O Canada, true north strong, but not free

O Canada, true north strong, but not free

I admit it. I am a proud Canadian. Sorry to offend those who think we’re the 51st state up here. Except for those in Quebec, Canadians speak the same language as our U.S. counterparts, albeit with a different accent. We shop at the same stores — the Gap, Wal-Mart, Old Navy — and we are excited to announce that soon we’ll even have Target! Travel to one of our large cities, and you’ll see the usual hotel chains too: Hilton, Marriott and most of the Starwood varieties. My goodness, you could mistake downtown Toronto for Chicago. Often it is, as many Hollywood films supposedly set in Chicago are really filmed on location in Toronto.

Flash back 10 or 20 years, when Canada was a poor cousin to the USA. Our dollar was lucky to hit 80 cents American (at our dollar’s lowest ebb, it was worth 62 U.S. cents). Unemployment was stubbornly 2 to 3 percentage points higher than the U.S. rate. Our economic picture was somber, and accordingly, we were ignored as an origination market for tour and travel, assigned second- or even third-tier status.

Well, wake up world, and especially our southern friends: Canada is on fire! Here are some facts that provide some perspective:

  • No housing or mortgage crisis here. The average house prices in Canada actually grew every year from 2008 through 2011. In Toronto and Vancouver, low interest rates have propelled the housing markets into what could be considered “bubble” territory. For perspective, my own home has almost tripled in value from my purchase price of just nine years ago.
  • The Canadian dollar now hovers around par with the U.S. dollar and often tracks above it, thereby increasing Canadians’ buying power. Canadian travel outside of the country has grown in double digits over the past three years as Canadians exercise their newly discovered economic muscle.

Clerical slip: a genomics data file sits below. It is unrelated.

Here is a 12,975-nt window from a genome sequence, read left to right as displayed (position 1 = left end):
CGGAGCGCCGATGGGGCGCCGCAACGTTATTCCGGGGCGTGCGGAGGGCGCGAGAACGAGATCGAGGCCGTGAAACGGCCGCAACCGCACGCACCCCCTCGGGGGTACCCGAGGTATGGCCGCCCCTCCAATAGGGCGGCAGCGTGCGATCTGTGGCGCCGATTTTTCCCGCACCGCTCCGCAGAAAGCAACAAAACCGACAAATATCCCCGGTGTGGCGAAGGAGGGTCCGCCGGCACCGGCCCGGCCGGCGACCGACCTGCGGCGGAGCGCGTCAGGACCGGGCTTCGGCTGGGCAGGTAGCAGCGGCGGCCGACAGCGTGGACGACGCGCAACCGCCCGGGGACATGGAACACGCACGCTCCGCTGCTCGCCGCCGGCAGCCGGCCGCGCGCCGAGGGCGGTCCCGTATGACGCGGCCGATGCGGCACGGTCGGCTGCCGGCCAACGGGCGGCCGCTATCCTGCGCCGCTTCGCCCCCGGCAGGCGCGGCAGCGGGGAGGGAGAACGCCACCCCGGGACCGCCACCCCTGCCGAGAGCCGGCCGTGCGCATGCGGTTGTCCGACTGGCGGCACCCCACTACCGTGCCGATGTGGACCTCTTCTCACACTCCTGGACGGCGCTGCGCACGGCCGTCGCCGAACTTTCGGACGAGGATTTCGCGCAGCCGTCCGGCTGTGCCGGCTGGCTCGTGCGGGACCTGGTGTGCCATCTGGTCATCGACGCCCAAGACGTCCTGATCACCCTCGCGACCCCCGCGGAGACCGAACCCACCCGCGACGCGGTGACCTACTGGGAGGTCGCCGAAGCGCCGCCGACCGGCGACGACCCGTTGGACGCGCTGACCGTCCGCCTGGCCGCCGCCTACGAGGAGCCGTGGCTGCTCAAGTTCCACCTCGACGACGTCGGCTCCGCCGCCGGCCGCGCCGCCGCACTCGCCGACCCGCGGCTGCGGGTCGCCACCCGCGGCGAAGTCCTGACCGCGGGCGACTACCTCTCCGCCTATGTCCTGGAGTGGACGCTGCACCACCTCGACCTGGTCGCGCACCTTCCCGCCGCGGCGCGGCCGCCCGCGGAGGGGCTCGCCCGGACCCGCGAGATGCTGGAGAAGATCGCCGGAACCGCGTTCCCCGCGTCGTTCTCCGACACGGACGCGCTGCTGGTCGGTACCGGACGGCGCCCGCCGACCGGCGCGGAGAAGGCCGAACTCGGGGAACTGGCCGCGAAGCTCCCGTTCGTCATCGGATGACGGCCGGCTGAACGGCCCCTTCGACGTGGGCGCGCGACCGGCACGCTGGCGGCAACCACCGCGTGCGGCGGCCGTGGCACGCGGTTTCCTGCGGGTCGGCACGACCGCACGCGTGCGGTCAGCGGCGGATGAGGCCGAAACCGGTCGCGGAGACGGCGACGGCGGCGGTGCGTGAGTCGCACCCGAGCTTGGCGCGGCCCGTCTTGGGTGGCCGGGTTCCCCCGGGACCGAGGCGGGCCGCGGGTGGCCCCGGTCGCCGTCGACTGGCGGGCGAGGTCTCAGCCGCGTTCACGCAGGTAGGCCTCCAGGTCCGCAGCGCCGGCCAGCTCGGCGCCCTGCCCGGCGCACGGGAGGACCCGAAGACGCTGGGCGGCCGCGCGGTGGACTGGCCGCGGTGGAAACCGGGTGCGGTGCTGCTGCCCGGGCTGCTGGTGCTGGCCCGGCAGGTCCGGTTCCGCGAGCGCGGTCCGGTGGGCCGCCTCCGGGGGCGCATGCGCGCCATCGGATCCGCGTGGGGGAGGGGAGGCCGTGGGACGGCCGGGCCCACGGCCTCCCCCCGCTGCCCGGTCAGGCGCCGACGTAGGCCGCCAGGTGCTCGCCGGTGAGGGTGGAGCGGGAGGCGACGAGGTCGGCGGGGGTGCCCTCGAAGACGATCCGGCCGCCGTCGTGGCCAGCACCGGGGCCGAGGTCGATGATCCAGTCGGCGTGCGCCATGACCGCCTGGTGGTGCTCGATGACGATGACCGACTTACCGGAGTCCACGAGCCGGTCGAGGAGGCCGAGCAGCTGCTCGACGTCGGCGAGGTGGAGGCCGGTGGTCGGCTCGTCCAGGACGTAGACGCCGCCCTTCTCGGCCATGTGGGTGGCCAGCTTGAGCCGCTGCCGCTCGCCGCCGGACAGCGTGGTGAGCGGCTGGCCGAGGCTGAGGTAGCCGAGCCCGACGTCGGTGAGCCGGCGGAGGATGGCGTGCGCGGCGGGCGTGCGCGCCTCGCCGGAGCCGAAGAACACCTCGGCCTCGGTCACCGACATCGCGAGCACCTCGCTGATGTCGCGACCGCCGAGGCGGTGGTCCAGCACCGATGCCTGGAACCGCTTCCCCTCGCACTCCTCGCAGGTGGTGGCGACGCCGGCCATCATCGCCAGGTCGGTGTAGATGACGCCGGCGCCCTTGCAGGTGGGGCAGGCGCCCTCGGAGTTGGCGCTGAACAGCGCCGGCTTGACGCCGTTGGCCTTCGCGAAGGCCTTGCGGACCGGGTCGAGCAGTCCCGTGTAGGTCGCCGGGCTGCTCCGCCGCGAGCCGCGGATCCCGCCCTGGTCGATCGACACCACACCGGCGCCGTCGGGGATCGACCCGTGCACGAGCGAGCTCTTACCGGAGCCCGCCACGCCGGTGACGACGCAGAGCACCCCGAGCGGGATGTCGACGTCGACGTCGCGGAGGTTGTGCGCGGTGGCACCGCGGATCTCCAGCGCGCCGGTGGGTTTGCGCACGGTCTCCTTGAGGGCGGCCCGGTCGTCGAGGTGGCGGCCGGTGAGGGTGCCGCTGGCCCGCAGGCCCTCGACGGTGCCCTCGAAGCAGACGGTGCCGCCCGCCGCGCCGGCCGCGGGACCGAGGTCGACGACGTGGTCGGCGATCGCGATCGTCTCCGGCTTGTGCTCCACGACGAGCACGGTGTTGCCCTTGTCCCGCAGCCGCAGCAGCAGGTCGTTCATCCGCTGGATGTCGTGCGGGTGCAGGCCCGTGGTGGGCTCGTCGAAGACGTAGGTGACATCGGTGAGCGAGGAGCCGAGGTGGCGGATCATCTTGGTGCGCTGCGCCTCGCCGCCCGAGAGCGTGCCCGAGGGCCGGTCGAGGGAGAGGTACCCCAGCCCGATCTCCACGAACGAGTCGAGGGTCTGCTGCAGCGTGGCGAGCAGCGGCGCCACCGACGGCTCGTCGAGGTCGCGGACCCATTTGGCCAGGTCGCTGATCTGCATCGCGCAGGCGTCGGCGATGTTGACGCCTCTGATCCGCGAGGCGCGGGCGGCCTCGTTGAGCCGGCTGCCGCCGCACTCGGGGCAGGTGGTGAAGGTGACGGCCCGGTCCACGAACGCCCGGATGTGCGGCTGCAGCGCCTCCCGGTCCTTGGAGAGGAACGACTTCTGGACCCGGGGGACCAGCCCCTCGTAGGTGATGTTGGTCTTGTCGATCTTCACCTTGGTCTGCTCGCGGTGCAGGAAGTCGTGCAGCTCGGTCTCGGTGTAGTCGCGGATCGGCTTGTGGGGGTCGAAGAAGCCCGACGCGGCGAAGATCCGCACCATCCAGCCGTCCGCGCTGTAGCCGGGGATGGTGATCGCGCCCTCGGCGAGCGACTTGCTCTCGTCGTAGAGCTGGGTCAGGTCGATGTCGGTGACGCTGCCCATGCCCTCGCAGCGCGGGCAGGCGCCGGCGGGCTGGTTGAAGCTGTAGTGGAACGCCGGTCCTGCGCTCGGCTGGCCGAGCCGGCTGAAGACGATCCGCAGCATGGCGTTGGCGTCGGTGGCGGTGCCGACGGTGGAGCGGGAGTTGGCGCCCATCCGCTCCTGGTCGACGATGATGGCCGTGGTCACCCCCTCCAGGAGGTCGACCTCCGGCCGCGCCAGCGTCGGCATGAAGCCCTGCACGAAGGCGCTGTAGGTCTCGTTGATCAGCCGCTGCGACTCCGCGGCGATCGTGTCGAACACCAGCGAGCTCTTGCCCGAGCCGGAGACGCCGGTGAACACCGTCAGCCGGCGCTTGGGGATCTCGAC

• Canadian unemployment levels are lower than those in the United States and are in a range consistent with those experienced prior to the 2008 recession.
  • About 56% of Canadians have a passport, compared with just 37% of Americans. A passport is required for Canadians to travel to the United States, as it is for Americans to travel to Canada.
One look around my adopted hometown of Toronto (population 5.6 million for the Greater Toronto Area, according to the latest census) provides a “wow” factor. According to the local press, there are about 160 high rises — mostly condominiums — now under construction in our city. For comparison, the next highest total is in New York, which has about 55. A drive in downtown Toronto this past weekend revealed a sea of construction cranes.

So, as a hotelier, how do you take advantage of this vibrant, potentially untapped market? Canada’s motto, “True North Strong and Free,” is a good start, but unfortunately, it is not going to be free. Most American ad agencies haven’t a foggy clue as to how to approach this market. The questions I am often asked by even the brightest of this group are downright embarrassing. (Canadians, on the other hand, are very familiar with the United States, given strong penetration of U.S. stations on our cable TV networks.) Here are a few thoughts for you to consider:

  • Define the Canadian market that best suits your geographic needs. This is a big country; consider regionalized, targeted programs.
  • Try testing Canadian-targeted Google Adwords.
  • Look to participating with local CVBs or state tourism offices on their next mission to Canada. If they don’t have them, fix the situation.
  • Consider some FAM trips for targeted Canadian PR writers. (Again, don’t count on your U.S.-based agencies to get it right; chances are, they won’t!)
  • Consider participating with key Canadian tour operators.
  • Seek assistance from Canadian market experts.
It used to be said that when the United States gets a cold, Canada sneezes. Canada is doing fine, thank you, while the U.S. appears to be looking for some Tylenol Cold & Sinus capsules. And yes, you can buy them up here in Canada, no prescription needed … don’t get me started on health care differences!